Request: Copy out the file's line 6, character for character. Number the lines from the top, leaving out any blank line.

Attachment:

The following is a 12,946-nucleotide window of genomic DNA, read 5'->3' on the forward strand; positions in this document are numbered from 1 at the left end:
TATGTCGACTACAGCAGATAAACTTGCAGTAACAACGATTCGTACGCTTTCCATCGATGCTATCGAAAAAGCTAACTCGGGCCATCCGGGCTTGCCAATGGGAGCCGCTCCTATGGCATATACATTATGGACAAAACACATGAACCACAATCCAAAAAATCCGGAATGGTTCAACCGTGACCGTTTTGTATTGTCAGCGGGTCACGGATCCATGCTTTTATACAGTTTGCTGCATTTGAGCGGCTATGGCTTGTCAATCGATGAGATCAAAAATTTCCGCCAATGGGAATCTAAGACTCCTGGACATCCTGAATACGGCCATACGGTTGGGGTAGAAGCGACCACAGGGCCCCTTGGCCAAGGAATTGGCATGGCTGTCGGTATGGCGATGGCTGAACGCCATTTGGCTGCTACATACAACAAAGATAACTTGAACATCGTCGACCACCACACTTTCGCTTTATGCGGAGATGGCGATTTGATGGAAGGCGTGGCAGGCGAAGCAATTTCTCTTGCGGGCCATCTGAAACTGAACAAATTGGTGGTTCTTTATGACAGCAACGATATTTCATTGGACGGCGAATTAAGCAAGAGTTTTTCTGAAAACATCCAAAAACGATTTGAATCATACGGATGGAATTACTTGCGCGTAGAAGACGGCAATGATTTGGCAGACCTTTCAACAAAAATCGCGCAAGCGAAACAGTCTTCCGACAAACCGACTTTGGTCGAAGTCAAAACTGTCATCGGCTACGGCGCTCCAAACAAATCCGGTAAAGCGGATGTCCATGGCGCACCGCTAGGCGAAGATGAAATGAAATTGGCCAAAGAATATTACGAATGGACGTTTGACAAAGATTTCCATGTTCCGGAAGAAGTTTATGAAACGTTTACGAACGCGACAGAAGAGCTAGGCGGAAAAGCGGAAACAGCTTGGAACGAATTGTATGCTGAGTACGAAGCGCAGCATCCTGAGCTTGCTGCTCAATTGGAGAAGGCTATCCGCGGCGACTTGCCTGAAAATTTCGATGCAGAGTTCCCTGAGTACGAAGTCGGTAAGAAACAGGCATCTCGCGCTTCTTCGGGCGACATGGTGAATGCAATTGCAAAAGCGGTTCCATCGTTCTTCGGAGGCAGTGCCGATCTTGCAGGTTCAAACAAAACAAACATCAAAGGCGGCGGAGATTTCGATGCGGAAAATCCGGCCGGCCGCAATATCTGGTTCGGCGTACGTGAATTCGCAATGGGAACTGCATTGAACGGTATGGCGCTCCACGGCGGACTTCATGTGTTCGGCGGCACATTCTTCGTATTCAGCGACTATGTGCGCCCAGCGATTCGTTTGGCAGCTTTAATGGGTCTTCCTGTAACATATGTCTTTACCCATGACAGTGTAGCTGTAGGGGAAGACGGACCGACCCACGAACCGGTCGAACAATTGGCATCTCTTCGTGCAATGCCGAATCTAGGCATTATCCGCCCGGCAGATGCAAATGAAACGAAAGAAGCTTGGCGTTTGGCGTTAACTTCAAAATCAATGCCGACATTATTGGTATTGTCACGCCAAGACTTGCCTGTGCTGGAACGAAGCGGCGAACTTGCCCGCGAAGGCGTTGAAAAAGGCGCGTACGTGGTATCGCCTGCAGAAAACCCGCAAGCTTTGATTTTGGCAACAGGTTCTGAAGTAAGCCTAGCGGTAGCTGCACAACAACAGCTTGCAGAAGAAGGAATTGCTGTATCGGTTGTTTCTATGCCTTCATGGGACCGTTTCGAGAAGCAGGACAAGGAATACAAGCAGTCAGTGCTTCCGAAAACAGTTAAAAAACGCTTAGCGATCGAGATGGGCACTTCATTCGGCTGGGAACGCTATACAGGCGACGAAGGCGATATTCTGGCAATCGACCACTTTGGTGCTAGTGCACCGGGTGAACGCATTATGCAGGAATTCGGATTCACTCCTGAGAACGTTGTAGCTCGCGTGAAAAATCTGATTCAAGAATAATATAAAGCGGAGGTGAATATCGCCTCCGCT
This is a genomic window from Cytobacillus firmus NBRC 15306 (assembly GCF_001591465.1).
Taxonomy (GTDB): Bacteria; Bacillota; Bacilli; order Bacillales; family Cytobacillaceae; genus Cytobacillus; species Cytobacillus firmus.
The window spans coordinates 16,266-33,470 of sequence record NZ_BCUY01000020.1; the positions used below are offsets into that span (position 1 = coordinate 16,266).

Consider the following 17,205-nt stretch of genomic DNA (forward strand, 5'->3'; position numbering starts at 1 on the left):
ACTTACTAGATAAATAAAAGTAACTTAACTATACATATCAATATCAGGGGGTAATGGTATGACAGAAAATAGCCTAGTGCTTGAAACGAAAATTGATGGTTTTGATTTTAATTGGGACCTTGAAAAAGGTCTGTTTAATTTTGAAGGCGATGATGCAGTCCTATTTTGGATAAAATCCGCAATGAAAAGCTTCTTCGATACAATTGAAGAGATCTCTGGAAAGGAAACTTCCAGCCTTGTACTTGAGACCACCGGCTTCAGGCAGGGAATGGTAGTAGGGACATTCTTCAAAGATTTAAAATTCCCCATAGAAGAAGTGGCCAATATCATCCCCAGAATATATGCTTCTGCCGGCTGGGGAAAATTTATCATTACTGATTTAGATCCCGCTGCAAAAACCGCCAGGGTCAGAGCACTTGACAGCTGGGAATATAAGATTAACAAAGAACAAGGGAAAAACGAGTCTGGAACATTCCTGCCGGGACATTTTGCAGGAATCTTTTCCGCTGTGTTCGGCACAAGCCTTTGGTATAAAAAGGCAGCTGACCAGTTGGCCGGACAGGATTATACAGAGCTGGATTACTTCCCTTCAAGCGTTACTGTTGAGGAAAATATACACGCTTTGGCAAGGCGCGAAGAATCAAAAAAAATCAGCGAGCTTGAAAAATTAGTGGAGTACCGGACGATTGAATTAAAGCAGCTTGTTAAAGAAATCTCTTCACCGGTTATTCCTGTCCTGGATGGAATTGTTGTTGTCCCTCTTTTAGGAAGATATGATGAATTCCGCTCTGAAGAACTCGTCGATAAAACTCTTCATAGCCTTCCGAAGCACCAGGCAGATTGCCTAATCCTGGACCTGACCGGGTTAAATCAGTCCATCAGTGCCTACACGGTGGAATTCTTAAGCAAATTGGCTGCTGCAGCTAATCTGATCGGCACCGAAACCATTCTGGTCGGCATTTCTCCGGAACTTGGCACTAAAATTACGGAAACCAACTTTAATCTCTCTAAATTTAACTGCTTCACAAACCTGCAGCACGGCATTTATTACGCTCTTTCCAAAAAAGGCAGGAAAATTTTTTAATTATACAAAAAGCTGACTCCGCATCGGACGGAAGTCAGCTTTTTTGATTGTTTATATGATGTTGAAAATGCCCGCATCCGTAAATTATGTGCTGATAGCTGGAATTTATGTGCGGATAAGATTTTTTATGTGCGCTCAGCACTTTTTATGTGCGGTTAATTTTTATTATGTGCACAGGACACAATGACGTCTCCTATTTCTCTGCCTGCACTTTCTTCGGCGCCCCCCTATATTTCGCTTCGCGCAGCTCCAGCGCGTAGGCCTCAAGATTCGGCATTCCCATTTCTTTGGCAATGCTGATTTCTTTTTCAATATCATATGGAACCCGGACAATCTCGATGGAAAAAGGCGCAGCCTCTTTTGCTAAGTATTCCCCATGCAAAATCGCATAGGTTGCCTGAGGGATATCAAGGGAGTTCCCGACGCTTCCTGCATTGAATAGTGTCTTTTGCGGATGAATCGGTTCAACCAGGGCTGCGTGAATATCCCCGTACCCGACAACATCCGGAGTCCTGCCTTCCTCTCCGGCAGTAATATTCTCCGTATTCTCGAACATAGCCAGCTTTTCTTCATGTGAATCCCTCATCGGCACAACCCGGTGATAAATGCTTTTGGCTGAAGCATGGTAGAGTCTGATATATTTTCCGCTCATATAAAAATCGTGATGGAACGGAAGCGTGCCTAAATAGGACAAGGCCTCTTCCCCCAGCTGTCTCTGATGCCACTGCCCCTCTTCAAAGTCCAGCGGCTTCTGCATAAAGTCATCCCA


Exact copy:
Consider the following 17,205-nt stretch of genomic DNA (forward strand, 5'->3'; position numbering starts at 1 on the left):